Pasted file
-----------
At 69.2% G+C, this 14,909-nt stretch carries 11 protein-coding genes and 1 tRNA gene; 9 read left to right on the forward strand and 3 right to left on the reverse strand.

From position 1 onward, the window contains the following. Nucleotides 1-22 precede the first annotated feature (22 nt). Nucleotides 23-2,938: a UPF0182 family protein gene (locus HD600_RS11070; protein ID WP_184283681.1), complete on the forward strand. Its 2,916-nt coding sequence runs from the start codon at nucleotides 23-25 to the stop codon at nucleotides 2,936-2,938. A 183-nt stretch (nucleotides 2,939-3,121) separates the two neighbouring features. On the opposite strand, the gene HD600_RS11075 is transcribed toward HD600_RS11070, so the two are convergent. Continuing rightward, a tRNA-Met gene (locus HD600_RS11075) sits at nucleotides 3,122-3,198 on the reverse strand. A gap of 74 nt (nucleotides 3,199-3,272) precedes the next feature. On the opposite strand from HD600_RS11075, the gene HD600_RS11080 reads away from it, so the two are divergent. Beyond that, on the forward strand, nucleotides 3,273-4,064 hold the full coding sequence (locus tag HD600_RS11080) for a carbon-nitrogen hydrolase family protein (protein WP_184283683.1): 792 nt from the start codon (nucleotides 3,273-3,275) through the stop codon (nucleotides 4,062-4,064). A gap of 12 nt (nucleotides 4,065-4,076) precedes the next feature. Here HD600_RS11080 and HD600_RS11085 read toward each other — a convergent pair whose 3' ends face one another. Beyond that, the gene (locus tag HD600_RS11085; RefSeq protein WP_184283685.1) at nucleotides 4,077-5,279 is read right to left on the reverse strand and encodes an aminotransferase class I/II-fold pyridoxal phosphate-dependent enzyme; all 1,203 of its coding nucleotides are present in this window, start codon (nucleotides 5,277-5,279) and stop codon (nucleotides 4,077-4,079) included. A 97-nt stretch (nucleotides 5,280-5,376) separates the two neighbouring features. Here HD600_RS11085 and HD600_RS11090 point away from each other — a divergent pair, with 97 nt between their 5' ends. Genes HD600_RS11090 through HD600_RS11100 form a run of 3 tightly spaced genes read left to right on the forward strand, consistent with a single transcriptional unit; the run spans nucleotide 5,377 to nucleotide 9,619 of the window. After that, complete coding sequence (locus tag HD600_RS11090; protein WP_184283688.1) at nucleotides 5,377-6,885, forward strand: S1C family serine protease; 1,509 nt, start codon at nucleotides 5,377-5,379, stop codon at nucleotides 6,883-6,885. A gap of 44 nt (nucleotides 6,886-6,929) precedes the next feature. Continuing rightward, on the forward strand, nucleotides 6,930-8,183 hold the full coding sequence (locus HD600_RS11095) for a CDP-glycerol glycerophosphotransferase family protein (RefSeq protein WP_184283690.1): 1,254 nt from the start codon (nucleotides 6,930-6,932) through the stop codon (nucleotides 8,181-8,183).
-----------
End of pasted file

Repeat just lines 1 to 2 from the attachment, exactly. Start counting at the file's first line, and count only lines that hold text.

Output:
At 69.2% G+C, this 14,909-nt stretch carries 11 protein-coding genes and 1 tRNA gene; 9 read left to right on the forward strand and 3 right to left on the reverse strand.

From position 1 onward, the window contains the following. Nucleotides 1-22 precede the first annotated feature (22 nt). Nucleotides 23-2,938: a UPF0182 family protein gene (locus HD600_RS11070; protein ID WP_184283681.1), complete on the forward strand. Its 2,916-nt coding sequence runs from the start codon at nucleotides 23-25 to the stop codon at nucleotides 2,936-2,938. A 183-nt stretch (nucleotides 2,939-3,121) separates the two neighbouring features. On the opposite strand, the gene HD600_RS11075 is transcribed toward HD600_RS11070, so the two are convergent. Continuing rightward, a tRNA-Met gene (locus HD600_RS11075) sits at nucleotides 3,122-3,198 on the reverse strand. A gap of 74 nt (nucleotides 3,199-3,272) precedes the next feature. On the opposite strand from HD600_RS11075, the gene HD600_RS11080 reads away from it, so the two are divergent. Beyond that, on the forward strand, nucleotides 3,273-4,064 hold the full coding sequence (locus tag HD600_RS11080) for a carbon-nitrogen hydrolase family protein (protein WP_184283683.1): 792 nt from the start codon (nucleotides 3,273-3,275) through the stop codon (nucleotides 4,062-4,064). A gap of 12 nt (nucleotides 4,065-4,076) precedes the next feature. Here HD600_RS11080 and HD600_RS11085 read toward each other — a convergent pair whose 3' ends face one another. Beyond that, the gene (locus tag HD600_RS11085; RefSeq protein WP_184283685.1) at nucleotides 4,077-5,279 is read right to left on the reverse strand and encodes an aminotransferase class I/II-fold pyridoxal phosphate-dependent enzyme; all 1,203 of its coding nucleotides are present in this window, start codon (nucleotides 5,277-5,279) and stop codon (nucleotides 4,077-4,079) included. A 97-nt stretch (nucleotides 5,280-5,376) separates the two neighbouring features. Here HD600_RS11085 and HD600_RS11090 point away from each other — a divergent pair, with 97 nt between their 5' ends. Genes HD600_RS11090 through HD600_RS11100 form a run of 3 tightly spaced genes read left to right on the forward strand, consistent with a single transcriptional unit; the run spans nucleotide 5,377 to nucleotide 9,619 of the window. After that, complete coding sequence (locus tag HD600_RS11090; protein WP_184283688.1) at nucleotides 5,377-6,885, forward strand: S1C family serine protease; 1,509 nt, start codon at nucleotides 5,377-5,379, stop codon at nucleotides 6,883-6,885. A gap of 44 nt (nucleotides 6,886-6,929) precedes the next feature. Continuing rightward, on the forward strand, nucleotides 6,930-8,183 hold the full coding sequence (locus HD600_RS11095) for a CDP-glycerol glycerophosphotransferase family protein (RefSeq protein WP_184283690.1): 1,254 nt from the start codon (nucleotides 6,930-6,932) through the stop codon (nucleotides 8,181-8,183).